Despite the complexity of its forms, the building is refreshingly simple. In place of the flamboyant flourishes of Gehry’s Disney Concert Hall in Los Angeles and Jay Pritzker Pavilion in Chicago, the New World Center has an economy of gesture that belies the richness of its spatial experience. Whereas Disney shuts out the city around it and Pritzker offers little reward to those peeking behind the proscenium, New World opens itself to Miami Beach and engages the public in process of discovery. The garage behind the main building is elegant in its own right; it is wrapped in a metal screen that plays host to an LED light show, and makes reference to the chain link fences of Gehry’s early work. In a city rapidly filling with garages designed by the world’s most decorated (or at least Pritzker Prize–winning) architects, this one is a quiet gem.
The park in front of the building, called Miami Beach SoundScape, was conceived as an anteroom and complement to the concert hall, and includes an outdoor projection theater that brings indoor performances into the park at the corner of Washington Avenue and Seventeenth Street. SoundScape functions at many scales: it can imbue hundreds of people with a sense of community just as elegantly as it accommodates an individual’s need for solitude.
The park is divided roughly into three areas, of which the most prominent is the long, elliptical lawn tilted gently toward the broad white wall of the New World Center. A tubular structure of loudspeakers rings the grass, which hosts nighttime projections of movies, concerts performed inside the building, and a site-specific video piece, Chronograph, created by artists Tal Rosner and C.E.B. Reas. Concrete paths of varying widths meander across the lawn and through several copses of trees, while low seating walls rise from, and settle back into, the gently undulating ground.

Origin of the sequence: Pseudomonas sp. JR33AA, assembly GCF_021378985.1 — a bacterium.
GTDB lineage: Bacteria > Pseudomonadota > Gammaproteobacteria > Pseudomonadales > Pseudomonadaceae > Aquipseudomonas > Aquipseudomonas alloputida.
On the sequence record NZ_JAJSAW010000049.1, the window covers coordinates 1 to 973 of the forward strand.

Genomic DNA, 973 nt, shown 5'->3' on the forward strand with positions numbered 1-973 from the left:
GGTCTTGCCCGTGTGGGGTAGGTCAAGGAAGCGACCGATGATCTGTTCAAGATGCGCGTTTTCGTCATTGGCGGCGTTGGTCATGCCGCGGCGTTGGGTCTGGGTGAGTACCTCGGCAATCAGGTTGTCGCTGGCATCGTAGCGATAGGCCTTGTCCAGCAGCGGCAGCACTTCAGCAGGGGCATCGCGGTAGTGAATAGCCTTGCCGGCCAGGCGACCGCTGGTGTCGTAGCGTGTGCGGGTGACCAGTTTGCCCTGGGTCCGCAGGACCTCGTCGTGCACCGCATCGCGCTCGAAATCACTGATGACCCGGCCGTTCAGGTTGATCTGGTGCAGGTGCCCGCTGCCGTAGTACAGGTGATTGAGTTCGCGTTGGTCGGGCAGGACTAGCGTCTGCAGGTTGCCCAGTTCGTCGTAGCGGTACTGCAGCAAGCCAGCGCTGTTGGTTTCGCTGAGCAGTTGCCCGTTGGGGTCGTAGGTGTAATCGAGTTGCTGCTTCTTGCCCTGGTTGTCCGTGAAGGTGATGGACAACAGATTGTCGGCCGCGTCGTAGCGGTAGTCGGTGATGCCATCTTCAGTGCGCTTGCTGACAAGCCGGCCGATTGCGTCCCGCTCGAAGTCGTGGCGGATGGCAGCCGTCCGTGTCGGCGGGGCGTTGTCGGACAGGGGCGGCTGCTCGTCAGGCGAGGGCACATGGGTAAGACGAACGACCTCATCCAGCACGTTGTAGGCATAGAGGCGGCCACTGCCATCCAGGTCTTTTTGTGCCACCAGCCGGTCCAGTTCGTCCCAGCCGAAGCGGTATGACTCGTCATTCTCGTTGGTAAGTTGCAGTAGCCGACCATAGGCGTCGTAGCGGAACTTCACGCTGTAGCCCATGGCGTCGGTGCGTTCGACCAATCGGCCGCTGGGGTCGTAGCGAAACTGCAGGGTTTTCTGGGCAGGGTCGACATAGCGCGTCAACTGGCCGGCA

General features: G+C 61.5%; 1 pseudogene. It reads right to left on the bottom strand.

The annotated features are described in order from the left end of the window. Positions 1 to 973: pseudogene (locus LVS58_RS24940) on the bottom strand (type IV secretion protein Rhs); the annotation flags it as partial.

The term “park” is misleading here, since this is more of a landscape component that extends the building’s best aspects and helps disguise its less successful ones. The Dutch landscape architecture firm West 8 designed SoundScape as a verdant foil to the crisp geometry of the Gehry-designed building. SoundScape emphasizes the New World Center’s best feature—the way the lobby reads as a great cleft through the building—by framing it between groups of trees, and uses sculptural elements like bougainvillea-draped pergolas to echo Gehry’s ensemble of idiosyncratic architectural forms. The landscape deemphasizes the building’s quiet facade facing the Jackie Gleason Theater across Seventeenth Street and achieves the paradoxical effect of anchoring the street corner with a dense mass of vegetation without obscuring the building from the street.
At the same time, the building doesn’t ignore motorists. It is a delight to drive past. And in a region where graffiti has emerged as an important mode of artistic expression, SoundScape’s projections add the New World Center to the category of walls made richer with ephemeral images by playfully evoking a drive-in movie theater.
Newhouse, Victoria. “New World Center.” Architectural Record(May 2011): 114-121.